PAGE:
Tuesday, September 22, 2009

thread or threat?

Saturdaynight, as I was picking up my current beading project again - after putting it down when "normal" life started as summerbreak was over - I felt frustrated. I am beading a 3D necklace from a design by Jean Power, but the use of very small 11/0 cilinderbeads sometimes asks too much of the tread. Especially when I have made some mistakes and re-do part of it. Working on my own version of this necklace is a study in patience and concentration in itself, a training in mindfullness.

So I found myself with a fraying thread and the urge not to replace it. Two very incompatible options. Then I asked myself why I would be so stubborn not to finish it and start with a new one? The answers that came to mind were simple:
  • thou shalt not waste a perfectly good piece of material
  • thou shalt finish what thou has started (with)
  • thou shalt not give up
But these thoughts...are they true? Or are they the voice of a thou-shalt demon, that wouldn't let me think for myself, but rather have it that I - without any questions asked - just follow lessons learned early in life? And if so, the lessons being inherently good: are they applicable now?

Then I remembered Robin Atkins' post on witnessing. Robin always succeeds in posing challenging thoughts that keep my mind busy for quite a while. Often I don't realize the personal meaning I find in her posts until I had time to digest them, so to speak. True food for thought! It was the same with this one, but it suddenly became clear to me that witnessing is not only important when communicating with others, but also in a more inner sense. Sounds vague? Let me try to explain:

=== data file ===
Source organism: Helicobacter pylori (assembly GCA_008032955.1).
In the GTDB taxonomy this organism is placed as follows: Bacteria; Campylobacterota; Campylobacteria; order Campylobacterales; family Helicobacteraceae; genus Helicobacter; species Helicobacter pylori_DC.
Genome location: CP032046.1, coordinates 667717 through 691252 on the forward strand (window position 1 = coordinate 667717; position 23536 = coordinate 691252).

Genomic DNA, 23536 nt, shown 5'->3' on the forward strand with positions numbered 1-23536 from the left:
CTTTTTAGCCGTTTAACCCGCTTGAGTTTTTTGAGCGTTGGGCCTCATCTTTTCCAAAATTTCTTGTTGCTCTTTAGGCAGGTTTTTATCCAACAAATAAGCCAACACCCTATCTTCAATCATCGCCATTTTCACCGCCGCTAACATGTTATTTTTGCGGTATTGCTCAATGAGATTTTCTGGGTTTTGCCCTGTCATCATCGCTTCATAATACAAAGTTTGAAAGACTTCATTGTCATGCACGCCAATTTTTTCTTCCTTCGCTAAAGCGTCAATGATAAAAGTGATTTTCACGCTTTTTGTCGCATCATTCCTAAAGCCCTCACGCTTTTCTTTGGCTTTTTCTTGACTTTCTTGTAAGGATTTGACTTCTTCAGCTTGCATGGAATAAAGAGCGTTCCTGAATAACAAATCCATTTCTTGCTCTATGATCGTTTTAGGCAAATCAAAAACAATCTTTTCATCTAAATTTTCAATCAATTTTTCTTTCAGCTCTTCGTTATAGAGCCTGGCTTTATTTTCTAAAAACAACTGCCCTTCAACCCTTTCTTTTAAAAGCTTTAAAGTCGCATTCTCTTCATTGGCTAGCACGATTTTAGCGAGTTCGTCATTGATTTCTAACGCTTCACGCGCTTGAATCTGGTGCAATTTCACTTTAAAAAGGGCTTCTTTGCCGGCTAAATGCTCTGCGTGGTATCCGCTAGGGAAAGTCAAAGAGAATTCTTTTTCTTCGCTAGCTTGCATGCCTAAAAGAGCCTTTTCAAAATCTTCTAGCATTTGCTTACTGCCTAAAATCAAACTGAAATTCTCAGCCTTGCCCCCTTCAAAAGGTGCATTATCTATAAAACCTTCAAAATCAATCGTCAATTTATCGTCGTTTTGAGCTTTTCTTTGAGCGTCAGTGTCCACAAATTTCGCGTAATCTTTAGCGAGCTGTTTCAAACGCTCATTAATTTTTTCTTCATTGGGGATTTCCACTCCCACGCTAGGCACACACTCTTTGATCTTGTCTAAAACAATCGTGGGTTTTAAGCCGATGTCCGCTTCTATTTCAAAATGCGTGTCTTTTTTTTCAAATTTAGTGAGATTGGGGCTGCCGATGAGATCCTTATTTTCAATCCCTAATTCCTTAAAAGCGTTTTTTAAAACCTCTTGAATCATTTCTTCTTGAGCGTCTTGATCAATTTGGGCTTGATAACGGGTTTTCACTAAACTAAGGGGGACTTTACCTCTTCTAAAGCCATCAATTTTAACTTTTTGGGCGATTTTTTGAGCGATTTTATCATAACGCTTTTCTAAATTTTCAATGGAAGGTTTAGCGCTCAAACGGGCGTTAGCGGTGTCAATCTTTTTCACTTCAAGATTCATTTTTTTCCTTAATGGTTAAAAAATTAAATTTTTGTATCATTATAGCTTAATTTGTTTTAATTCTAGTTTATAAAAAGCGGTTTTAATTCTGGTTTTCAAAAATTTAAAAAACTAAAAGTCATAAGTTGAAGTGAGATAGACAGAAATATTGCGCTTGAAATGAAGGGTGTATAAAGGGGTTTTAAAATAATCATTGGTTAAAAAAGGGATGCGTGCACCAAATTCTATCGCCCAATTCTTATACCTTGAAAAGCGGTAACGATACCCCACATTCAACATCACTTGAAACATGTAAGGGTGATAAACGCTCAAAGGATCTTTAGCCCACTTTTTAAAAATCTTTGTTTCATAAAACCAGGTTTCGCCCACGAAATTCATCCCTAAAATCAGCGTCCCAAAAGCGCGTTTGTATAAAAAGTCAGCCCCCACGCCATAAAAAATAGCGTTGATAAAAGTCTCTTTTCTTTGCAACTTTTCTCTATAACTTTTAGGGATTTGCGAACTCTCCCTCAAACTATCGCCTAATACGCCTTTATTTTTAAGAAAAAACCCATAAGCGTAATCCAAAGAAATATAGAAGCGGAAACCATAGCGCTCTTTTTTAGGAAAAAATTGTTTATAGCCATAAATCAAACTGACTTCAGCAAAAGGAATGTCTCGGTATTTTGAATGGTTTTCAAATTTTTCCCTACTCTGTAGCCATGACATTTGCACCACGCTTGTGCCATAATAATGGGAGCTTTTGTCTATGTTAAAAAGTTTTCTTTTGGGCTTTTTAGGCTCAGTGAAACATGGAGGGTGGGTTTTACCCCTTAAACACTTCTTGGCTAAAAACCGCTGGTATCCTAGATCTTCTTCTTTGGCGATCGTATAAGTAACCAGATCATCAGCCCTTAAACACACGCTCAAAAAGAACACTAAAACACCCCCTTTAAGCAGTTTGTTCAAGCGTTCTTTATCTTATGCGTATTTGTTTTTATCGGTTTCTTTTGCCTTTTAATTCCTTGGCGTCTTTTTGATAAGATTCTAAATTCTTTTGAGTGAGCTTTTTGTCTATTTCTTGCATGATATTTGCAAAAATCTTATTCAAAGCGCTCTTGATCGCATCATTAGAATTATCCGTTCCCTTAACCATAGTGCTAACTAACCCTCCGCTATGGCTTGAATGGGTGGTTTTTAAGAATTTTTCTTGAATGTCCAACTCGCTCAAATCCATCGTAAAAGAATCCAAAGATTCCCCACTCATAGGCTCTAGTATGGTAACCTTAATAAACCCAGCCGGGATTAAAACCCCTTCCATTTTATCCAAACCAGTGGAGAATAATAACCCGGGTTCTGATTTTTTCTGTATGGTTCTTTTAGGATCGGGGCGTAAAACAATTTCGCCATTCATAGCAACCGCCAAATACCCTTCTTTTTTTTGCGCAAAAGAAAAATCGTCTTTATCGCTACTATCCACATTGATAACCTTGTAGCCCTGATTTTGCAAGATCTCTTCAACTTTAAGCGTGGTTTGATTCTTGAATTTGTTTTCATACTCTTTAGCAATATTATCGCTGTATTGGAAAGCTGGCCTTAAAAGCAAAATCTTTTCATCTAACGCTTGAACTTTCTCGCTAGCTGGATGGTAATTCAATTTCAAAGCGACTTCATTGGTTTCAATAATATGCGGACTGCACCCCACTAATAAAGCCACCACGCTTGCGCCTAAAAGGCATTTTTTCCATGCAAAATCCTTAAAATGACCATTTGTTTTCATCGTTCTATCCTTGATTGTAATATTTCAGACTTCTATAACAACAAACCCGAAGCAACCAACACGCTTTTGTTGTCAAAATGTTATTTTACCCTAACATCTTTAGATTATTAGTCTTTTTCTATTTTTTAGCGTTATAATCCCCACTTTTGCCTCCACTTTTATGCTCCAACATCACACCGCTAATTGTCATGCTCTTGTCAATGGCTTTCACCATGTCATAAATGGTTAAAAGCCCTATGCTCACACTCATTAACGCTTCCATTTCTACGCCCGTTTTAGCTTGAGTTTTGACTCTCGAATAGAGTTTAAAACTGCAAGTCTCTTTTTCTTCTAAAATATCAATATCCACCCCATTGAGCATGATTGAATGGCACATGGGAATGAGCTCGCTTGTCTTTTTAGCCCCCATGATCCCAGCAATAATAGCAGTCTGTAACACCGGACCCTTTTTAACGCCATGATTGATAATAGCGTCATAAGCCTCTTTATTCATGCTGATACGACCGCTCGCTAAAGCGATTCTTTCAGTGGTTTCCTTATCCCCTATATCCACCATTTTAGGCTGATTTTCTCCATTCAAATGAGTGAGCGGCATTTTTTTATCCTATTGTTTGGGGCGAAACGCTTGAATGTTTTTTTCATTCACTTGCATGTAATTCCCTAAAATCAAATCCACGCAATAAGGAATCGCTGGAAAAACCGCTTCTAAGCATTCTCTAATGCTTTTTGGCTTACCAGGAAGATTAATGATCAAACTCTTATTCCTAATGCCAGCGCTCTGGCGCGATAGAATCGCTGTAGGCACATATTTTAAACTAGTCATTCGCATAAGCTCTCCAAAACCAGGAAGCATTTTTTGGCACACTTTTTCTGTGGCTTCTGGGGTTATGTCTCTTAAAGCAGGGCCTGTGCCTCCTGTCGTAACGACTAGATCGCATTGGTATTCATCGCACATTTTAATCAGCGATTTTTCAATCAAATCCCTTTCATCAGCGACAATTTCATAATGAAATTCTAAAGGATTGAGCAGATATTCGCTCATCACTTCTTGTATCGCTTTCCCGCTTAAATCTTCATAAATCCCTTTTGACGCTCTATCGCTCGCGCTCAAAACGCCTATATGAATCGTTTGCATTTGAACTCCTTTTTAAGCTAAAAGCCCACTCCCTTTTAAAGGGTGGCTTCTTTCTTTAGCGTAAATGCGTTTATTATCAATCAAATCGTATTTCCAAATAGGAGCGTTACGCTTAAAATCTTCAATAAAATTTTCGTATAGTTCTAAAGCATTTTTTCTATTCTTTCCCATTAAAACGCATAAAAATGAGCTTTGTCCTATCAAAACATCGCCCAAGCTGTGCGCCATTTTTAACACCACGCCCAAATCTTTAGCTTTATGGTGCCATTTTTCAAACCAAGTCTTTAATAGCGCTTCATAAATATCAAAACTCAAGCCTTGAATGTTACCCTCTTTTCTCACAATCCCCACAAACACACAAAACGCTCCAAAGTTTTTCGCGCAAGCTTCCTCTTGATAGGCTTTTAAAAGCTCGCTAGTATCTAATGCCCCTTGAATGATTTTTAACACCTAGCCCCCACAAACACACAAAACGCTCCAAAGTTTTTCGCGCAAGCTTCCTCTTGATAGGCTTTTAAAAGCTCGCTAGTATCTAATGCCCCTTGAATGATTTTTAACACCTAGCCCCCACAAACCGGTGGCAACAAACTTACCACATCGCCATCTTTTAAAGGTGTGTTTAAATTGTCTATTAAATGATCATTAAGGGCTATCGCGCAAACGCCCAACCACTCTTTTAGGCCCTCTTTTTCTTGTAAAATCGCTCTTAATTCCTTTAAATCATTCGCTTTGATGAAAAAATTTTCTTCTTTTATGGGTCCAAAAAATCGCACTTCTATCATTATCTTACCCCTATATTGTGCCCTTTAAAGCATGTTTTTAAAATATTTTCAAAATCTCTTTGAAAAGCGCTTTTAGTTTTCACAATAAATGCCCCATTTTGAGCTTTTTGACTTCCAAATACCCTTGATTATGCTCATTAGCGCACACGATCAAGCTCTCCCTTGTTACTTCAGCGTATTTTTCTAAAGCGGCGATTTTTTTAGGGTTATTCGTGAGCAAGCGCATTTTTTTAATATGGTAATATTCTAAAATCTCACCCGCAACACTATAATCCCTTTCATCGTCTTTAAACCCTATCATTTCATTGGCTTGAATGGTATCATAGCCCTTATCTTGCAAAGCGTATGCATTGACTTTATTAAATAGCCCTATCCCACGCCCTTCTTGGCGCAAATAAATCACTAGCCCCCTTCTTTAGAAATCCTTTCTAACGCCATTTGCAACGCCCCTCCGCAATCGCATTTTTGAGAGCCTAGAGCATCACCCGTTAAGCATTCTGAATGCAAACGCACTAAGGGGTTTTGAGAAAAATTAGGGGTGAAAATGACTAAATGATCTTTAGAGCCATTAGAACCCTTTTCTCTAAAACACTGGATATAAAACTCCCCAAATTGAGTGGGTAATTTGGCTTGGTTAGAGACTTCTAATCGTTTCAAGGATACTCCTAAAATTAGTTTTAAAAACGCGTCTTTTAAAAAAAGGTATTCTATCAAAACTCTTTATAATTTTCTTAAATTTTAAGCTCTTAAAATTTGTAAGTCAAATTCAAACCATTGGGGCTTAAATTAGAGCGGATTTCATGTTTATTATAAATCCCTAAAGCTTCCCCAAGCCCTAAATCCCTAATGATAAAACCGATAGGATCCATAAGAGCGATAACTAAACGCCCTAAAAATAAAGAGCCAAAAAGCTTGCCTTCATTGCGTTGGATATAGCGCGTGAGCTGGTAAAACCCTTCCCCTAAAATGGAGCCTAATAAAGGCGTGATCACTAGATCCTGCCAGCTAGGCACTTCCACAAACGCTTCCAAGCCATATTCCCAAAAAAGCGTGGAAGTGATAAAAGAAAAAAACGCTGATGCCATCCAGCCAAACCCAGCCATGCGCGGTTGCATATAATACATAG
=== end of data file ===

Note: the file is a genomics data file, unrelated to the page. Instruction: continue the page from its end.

As of late I have been investigating my inner critic and I found out that she loves to consume a lot of positive energy to spill it out in harsh comments. I let a little of that seep through already in my post walk the talk. So that's who was speaking here when I heard that voice saying I should not... Now, from a witnessing point of view: if I would be witnessing myself, what would I say? How would I build myself up and give me support? I realized that:
  • I should finish the fraying tread and start a new one, because it would stop the frustration and bring joy back into my project
  • I should give up on my tread, because it had become a threat. In no way would starting a new thread stop me from finishing my project.
  • Oh, yes... the thou-shalt-not-waste-stuff... But isn't it just what it is: a piece of yarn? What harm could there be in getting rid of that?
 I made it so and I felt the frustration ooze away. On the go I had witnessed myself and then I found this quote:

"The intuitive mind is a sacred gift and the rational mind is a faithful servant. We have created a society that honors the servant and has forgotten the gift." - Albert Einstein

I rest my case.


  1. Einstein's quote is the absolutley perfect essence of the "witnessing" concept! Forgotten, sacred gift of intuition... We use the servant to hammer down to gift. You've got it, Dees! Let go of the word "should"... Welcome the words "if" and "might"... The gift will return!

  2. Oh, I forgot to comment on LSS. AKKK! I'm not happy when I use it... I too need the flow and feel of a softer canvas. As you know, I use fabric backed with acid-free paper. The paper softens as I work, yet still keeps the work stabilized. Recently, I've become enamoured by thin sheets of hand-dyed felt. Did you see my post about Elaine Hartley's approach, using two thin sheets of soft felt which are machine quilted together. I want to try that too!


Thank you for reading my blog and joining me on my voyage into life with and without beads. I hope it brings you new thoughts and inspiration.
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